Following their convictions, the killers – particularly Imran Shahid, due to his reputation and distinctive appearance – continued to draw attention for events inside the prison system. From the time of their remand in 2005, it was known to the authorities that other prisoners had particular intent to attack the Kriss Donald accused, and an incident at HMP Barlinnie prompted Imran Shahid to be placed in solitary confinement, a practice which continued regularly until 2010 due the continual threat of violence against him and the aggressive behaviour he showed when he did come into contact with others. He appealed against this measure as a breach of his human rights, which was rejected in 2011 and in 2014 but upheld in October 2015 by the UK Supreme Court, to the extent that prison rules had not been correctly adhered to in the application for/extension of some periods totalling 14 months of his 56 months of detention, but that overall the reasons for keeping him in solitary for his own safety were valid, and he was not offered any financial compensation as he had requested.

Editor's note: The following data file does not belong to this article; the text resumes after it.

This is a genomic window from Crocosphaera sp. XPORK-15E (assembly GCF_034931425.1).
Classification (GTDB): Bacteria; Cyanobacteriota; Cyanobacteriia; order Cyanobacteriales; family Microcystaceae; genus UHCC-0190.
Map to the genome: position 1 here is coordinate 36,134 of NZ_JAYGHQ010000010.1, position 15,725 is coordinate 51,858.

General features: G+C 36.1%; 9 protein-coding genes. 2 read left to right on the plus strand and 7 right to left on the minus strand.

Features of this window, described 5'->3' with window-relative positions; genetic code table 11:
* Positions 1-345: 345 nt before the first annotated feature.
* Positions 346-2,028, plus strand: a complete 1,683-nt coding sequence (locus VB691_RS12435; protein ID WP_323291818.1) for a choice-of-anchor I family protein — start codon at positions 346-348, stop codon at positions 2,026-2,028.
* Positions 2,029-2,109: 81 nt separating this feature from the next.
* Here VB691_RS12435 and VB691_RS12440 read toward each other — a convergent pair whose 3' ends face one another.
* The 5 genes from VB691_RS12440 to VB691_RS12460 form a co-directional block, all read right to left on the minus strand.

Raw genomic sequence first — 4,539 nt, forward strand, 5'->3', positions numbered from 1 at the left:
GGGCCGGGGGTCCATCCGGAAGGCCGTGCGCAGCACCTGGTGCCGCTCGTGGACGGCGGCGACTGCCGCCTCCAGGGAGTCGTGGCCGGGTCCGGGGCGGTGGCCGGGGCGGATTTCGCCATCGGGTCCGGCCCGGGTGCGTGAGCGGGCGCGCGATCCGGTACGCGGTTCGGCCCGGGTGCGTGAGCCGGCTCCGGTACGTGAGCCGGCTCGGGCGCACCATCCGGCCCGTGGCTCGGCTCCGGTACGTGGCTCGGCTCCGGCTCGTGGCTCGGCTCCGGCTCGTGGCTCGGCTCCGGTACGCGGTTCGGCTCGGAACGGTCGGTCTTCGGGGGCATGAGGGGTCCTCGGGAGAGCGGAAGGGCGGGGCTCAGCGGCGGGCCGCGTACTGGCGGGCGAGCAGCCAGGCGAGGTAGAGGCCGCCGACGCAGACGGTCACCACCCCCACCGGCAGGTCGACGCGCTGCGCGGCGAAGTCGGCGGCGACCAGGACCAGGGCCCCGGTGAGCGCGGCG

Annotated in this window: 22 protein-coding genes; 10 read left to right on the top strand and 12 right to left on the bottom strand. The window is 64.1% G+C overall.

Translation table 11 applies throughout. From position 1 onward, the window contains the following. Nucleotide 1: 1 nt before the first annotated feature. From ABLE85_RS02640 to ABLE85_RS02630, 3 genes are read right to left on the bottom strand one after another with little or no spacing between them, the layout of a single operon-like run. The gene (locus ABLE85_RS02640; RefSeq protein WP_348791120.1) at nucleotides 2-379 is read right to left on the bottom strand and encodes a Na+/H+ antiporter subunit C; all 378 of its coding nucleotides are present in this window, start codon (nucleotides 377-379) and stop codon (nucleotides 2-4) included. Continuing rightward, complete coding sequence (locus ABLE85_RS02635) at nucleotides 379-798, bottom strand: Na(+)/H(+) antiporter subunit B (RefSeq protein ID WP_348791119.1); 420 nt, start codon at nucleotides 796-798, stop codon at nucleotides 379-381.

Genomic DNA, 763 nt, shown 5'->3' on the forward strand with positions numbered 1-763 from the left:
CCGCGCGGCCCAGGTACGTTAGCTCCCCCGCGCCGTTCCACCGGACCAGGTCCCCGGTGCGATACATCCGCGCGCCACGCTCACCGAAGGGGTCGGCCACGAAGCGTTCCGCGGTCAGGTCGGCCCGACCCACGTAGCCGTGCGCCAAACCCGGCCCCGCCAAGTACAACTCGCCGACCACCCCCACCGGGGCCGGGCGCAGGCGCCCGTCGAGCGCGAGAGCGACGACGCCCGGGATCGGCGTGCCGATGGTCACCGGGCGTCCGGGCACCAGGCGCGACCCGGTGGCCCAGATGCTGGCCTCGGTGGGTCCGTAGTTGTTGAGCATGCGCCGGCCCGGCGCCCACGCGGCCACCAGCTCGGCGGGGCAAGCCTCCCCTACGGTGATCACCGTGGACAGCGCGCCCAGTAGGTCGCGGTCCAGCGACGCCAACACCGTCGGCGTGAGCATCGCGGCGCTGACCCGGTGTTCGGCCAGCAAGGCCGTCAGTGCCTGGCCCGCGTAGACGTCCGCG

In the interim, the concerns over violent reprisals had proven correct as Shahid was attacked twice (the second incident, in which a fellow murderer struck him with a barbell weight in the gym at HMP Kilmarnock in 2013, caused serious injury) and also attacked another prisoner with the bar of a barbell, for which he was sentenced to additional jail time in March 2016; he had received a concurrent sentence for violence in 2009 after being racially abused by another prisoner. Shahid also received media attention for cases he brought against the prison service governors in 2017 for unlawful removal of his possessions (a 'penis pump' for erectile dysfunction which was deemed to have negligible medical benefit, and an Xbox games console which it was believed could have been adjusted to access the internet), which were dismissed.